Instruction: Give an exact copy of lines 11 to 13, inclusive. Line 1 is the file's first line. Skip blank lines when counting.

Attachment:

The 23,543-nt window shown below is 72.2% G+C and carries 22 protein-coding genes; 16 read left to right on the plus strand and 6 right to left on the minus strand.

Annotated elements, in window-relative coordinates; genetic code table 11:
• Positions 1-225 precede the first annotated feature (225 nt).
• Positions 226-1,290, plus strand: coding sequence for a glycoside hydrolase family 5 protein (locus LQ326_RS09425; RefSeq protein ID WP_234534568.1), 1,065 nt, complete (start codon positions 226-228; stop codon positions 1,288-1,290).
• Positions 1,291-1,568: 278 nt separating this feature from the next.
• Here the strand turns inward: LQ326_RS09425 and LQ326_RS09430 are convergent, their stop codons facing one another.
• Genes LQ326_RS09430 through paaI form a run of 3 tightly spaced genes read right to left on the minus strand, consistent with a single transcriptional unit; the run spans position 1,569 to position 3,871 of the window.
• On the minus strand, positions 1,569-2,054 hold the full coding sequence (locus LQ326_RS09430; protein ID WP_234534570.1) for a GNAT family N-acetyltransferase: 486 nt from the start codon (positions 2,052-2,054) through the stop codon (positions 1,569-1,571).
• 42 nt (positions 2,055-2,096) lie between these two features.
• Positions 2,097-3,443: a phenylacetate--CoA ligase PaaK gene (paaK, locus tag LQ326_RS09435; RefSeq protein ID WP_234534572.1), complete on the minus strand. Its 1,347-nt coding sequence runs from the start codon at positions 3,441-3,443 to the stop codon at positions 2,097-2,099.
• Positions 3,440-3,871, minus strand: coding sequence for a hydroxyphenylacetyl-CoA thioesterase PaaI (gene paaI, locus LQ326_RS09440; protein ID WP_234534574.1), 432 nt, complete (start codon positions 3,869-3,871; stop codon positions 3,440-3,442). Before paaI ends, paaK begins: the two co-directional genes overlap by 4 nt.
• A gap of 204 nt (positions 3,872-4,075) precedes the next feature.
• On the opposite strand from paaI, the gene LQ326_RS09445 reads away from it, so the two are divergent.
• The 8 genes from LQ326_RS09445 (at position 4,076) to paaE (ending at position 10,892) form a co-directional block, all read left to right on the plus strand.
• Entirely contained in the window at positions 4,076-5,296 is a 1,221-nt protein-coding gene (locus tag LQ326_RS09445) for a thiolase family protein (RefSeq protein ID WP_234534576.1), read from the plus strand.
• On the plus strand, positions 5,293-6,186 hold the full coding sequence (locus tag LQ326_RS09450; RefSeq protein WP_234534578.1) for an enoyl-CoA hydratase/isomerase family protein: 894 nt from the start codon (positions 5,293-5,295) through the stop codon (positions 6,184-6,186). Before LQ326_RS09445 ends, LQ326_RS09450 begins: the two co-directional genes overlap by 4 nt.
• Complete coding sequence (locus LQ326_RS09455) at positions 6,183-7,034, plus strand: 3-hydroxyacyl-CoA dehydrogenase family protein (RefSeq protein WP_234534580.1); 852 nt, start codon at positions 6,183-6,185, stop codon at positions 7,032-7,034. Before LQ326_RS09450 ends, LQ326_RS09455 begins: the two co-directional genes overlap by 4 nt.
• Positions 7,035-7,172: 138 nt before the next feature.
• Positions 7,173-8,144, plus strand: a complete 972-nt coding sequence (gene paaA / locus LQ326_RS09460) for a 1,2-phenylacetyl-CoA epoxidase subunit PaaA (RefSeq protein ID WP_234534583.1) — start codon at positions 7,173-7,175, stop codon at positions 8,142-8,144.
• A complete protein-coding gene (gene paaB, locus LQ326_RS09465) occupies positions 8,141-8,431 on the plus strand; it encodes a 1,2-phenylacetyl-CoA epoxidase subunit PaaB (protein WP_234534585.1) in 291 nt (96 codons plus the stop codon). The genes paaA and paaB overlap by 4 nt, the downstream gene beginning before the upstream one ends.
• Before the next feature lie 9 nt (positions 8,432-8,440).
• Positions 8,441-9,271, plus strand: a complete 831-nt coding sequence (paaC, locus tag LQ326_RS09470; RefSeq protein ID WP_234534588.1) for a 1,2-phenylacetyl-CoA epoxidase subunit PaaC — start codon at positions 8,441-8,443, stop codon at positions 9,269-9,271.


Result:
• Positions 3,440-3,871, minus strand: coding sequence for a hydroxyphenylacetyl-CoA thioesterase PaaI (gene paaI, locus LQ326_RS09440; protein ID WP_234534574.1), 432 nt, complete (start codon positions 3,869-3,871; stop codon positions 3,440-3,442). Before paaI ends, paaK begins: the two co-directional genes overlap by 4 nt.
• A gap of 204 nt (positions 3,872-4,075) precedes the next feature.
• On the opposite strand from paaI, the gene LQ326_RS09445 reads away from it, so the two are divergent.